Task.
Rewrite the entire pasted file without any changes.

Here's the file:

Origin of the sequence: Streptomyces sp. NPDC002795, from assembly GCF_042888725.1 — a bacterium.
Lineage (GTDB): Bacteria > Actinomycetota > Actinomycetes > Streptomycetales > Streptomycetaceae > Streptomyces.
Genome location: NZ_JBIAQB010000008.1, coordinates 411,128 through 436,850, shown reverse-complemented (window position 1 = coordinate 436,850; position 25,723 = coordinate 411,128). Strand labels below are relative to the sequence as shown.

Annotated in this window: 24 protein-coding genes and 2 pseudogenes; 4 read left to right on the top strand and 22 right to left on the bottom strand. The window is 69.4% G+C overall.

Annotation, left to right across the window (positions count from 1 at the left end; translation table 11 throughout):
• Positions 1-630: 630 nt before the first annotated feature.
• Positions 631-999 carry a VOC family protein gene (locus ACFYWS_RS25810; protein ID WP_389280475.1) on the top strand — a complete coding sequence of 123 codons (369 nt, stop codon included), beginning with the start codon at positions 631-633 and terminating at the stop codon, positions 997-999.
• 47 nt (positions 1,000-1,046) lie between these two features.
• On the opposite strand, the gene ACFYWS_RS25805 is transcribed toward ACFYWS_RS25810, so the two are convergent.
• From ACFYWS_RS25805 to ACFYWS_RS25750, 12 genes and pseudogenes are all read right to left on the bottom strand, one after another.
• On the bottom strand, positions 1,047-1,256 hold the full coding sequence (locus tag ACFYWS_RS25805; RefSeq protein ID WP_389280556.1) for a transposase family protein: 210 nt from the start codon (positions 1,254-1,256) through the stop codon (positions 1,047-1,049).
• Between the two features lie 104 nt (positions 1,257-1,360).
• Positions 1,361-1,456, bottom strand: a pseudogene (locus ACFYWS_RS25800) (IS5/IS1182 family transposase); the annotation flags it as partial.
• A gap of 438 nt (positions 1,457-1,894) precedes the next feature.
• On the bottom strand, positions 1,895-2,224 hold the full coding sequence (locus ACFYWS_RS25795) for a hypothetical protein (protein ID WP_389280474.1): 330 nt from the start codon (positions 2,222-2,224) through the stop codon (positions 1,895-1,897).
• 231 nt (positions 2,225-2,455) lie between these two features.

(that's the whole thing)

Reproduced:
Origin of the sequence: Streptomyces sp. NPDC002795, from assembly GCF_042888725.1 — a bacterium.
Lineage (GTDB): Bacteria > Actinomycetota > Actinomycetes > Streptomycetales > Streptomycetaceae > Streptomyces.
Genome location: NZ_JBIAQB010000008.1, coordinates 411,128 through 436,850, shown reverse-complemented (window position 1 = coordinate 436,850; position 25,723 = coordinate 411,128). Strand labels below are relative to the sequence as shown.

Annotated in this window: 24 protein-coding genes and 2 pseudogenes; 4 read left to right on the top strand and 22 right to left on the bottom strand. The window is 69.4% G+C overall.

Annotation, left to right across the window (positions count from 1 at the left end; translation table 11 throughout):
• Positions 1-630: 630 nt before the first annotated feature.
• Positions 631-999 carry a VOC family protein gene (locus ACFYWS_RS25810; protein ID WP_389280475.1) on the top strand — a complete coding sequence of 123 codons (369 nt, stop codon included), beginning with the start codon at positions 631-633 and terminating at the stop codon, positions 997-999.
• 47 nt (positions 1,000-1,046) lie between these two features.
• On the opposite strand, the gene ACFYWS_RS25805 is transcribed toward ACFYWS_RS25810, so the two are convergent.
• From ACFYWS_RS25805 to ACFYWS_RS25750, 12 genes and pseudogenes are all read right to left on the bottom strand, one after another.
• On the bottom strand, positions 1,047-1,256 hold the full coding sequence (locus tag ACFYWS_RS25805; RefSeq protein ID WP_389280556.1) for a transposase family protein: 210 nt from the start codon (positions 1,254-1,256) through the stop codon (positions 1,047-1,049).
• Between the two features lie 104 nt (positions 1,257-1,360).
• Positions 1,361-1,456, bottom strand: a pseudogene (locus ACFYWS_RS25800) (IS5/IS1182 family transposase); the annotation flags it as partial.
• A gap of 438 nt (positions 1,457-1,894) precedes the next feature.
• On the bottom strand, positions 1,895-2,224 hold the full coding sequence (locus ACFYWS_RS25795) for a hypothetical protein (protein ID WP_389280474.1): 330 nt from the start codon (positions 2,222-2,224) through the stop codon (positions 1,895-1,897).
• 231 nt (positions 2,225-2,455) lie between these two features.